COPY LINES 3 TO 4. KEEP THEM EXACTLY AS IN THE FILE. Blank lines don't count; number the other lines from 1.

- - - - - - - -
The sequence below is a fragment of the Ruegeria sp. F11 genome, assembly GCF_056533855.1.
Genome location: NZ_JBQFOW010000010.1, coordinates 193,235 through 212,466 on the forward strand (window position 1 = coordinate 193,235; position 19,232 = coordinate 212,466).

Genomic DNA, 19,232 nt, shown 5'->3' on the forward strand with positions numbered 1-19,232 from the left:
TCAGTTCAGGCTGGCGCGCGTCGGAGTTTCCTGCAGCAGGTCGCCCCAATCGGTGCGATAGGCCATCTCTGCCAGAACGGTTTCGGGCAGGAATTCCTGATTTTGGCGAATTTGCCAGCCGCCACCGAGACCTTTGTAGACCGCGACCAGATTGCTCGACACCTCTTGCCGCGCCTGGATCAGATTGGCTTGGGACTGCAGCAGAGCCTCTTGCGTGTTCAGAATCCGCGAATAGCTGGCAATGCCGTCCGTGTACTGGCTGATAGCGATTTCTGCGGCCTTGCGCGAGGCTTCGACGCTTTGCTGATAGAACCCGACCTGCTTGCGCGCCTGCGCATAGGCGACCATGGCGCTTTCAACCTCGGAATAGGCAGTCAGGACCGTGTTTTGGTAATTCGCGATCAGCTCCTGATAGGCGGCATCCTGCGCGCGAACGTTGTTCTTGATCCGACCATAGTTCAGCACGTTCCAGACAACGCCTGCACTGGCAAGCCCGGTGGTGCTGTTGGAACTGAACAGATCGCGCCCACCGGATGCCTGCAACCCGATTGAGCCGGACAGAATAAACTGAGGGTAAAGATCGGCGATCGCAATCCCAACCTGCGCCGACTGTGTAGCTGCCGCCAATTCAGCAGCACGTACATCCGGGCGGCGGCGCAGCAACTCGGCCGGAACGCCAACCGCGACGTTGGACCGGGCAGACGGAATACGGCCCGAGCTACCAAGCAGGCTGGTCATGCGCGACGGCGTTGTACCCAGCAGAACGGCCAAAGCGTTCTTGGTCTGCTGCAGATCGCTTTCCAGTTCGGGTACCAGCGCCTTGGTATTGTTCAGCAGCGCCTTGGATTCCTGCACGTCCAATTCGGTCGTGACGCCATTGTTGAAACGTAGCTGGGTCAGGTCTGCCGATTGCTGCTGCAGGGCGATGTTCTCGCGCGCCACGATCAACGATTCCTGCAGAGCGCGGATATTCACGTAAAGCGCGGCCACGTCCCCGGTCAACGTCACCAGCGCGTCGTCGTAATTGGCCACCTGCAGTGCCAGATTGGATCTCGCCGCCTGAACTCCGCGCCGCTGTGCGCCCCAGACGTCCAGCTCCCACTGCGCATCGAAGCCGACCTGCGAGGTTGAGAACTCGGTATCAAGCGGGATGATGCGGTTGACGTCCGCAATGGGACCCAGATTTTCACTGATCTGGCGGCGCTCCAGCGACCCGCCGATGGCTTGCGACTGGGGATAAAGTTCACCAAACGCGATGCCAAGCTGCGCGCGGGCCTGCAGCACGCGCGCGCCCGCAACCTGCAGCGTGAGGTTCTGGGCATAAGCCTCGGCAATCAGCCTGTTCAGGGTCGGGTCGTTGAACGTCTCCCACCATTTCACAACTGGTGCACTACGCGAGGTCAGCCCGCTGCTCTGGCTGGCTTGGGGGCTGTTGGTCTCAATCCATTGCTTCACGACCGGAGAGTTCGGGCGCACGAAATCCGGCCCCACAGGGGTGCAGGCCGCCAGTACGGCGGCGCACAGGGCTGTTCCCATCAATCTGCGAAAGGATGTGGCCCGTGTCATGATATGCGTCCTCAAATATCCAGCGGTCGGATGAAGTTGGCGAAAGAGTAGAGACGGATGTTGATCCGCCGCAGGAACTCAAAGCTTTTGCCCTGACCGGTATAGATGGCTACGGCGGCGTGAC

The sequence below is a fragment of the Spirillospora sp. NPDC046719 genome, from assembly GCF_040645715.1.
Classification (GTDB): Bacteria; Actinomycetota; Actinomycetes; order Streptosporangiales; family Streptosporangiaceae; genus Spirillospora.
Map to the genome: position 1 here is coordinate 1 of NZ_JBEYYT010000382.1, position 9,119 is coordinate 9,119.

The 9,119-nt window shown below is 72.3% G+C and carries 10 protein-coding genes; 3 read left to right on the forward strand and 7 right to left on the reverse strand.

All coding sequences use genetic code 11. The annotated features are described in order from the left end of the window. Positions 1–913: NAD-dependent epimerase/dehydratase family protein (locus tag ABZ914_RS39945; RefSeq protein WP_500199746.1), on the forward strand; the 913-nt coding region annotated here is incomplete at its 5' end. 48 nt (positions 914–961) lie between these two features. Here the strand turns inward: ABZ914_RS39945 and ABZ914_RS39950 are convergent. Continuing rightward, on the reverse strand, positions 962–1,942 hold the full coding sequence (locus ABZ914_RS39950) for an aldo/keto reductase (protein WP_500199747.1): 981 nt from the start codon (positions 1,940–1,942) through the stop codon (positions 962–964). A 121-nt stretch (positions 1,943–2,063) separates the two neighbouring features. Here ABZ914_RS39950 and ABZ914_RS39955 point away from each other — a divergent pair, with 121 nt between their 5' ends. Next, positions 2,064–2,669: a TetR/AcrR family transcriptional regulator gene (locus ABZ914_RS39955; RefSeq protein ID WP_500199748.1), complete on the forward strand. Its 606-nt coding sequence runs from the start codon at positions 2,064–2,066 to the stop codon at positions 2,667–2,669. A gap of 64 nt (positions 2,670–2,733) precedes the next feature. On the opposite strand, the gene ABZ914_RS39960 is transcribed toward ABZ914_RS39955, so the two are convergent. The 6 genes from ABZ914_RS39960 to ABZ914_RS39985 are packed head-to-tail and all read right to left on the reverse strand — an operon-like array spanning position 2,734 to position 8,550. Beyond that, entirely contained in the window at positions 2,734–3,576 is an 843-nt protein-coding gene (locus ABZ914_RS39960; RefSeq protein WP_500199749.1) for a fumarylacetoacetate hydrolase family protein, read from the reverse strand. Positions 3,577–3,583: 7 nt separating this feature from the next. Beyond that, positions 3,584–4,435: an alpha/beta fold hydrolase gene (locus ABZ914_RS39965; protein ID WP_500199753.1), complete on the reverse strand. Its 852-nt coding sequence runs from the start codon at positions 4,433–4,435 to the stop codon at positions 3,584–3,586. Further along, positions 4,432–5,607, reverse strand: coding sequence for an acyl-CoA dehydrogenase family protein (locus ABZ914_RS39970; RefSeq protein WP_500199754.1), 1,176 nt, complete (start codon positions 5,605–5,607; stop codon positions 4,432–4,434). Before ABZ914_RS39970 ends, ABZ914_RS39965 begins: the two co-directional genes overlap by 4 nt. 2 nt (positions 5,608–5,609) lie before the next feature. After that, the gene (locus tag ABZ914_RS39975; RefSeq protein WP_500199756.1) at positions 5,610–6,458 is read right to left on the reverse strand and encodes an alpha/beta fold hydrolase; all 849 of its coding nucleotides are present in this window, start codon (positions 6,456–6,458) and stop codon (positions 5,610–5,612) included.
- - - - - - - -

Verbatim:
Genomic DNA, 19,232 nt, shown 5'->3' on the forward strand with positions numbered 1-19,232 from the left:
TCAGTTCAGGCTGGCGCGCGTCGGAGTTTCCTGCAGCAGGTCGCCCCAATCGGTGCGATAGGCCATCTCTGCCAGAACGGTTTCGGGCAGGAATTCCTGATTTTGGCGAATTTGCCAGCCGCCACCGAGACCTTTGTAGACCGCGACCAGATTGCTCGACACCTCTTGCCGCGCCTGGATCAGATTGGCTTGGGACTGCAGCAGAGCCTCTTGCGTGTTCAGAATCCGCGAATAGCTGGCAATGCCGTCCGTGTACTGGCTGATAGCGATTTCTGCGGCCTTGCGCGAGGCTTCGACGCTTTGCTGATAGAACCCGACCTGCTTGCGCGCCTGCGCATAGGCGACCATGGCGCTTTCAACCTCGGAATAGGCAGTCAGGACCGTGTTTTGGTAATTCGCGATCAGCTCCTGATAGGCGGCATCCTGCGCGCGAACGTTGTTCTTGATCCGACCATAGTTCAGCACGTTCCAGACAACGCCTGCACTGGCAAGCCCGGTGGTGCTGTTGGAACTGAACAGATCGCGCCCACCGGATGCCTGCAACCCGATTGAGCCGGACAGAATAAACTGAGGGTAAAGATCGGCGATCGCAATCCCAACCTGCGCCGACTGTGTAGCTGCCGCCAATTCAGCAGCACGTACATCCGGGCGGCGGCGCAGCAACTCGGCCGGAACGCCAACCGCGACGTTGGACCGGGCAGACGGAATACGGCCCGAGCTACCAAGCAGGCTGGTCATGCGCGACGGCGTTGTACCCAGCAGAACGGCCAAAGCGTTCTTGGTCTGCTGCAGATCGCTTTCCAGTTCGGGTACCAGCGCCTTGGTATTGTTCAGCAGCGCCTTGGATTCCTGCACGTCCAATTCGGTCGTGACGCCATTGTTGAAACGTAGCTGGGTCAGGTCTGCCGATTGCTGCTGCAGGGCGATGTTCTCGCGCGCCACGATCAACGATTCCTGCAGAGCGCGGATATTCACGTAAAGCGCGGCCACGTCCCCGGTCAACGTCACCAGCGCGTCGTCGTAATTGGCCACCTGCAGTGCCAGATTGGATCTCGCCGCCTGAACTCCGCGCCGCTGTGCGCCCCAGACGTCCAGCTCCCACTGCGCATCGAAGCCGACCTGCGAGGTTGAGAACTCGGTATCAAGCGGGATGATGCGGTTGACGTCCGCAATGGGACCCAGATTTTCACTGATCTGGCGGCGCTCCAGCGACCCGCCGATGGCTTGCGACTGGGGATAAAGTTCACCAAACGCGATGCCAAGCTGCGCGCGGGCCTGCAGCACGCGCGCGCCCGCAACCTGCAGCGTGAGGTTCTGGGCATAAGCCTCGGCAATCAGCCTGTTCAGGGTCGGGTCGTTGAACGTCTCCCACCATTTCACAACTGGTGCACTACGCGAGGTCAGCCCGCTGCTCTGGCTGGCTTGGGGGCTGTTGGTCTCAATCCATTGCTTCACGACCGGAGAGTTCGGGCGCACGAAATCCGGCCCCACAGGGGTGCAGGCCGCCAGTACGGCGGCGCACAGGGCTGTTCCCATCAATCTGCGAAAGGATGTGGCCCGTGTCATGATATGCGTCCTCAAATATCCAGCGGTCGGATGAAGTTGGCGAAAGAGTAGAGACGGATGTTGATCCGCCGCAGGAACTCAAAGCTTTTGCCCTGACCGGTATAGATGGCTACGGCGGCGTGAC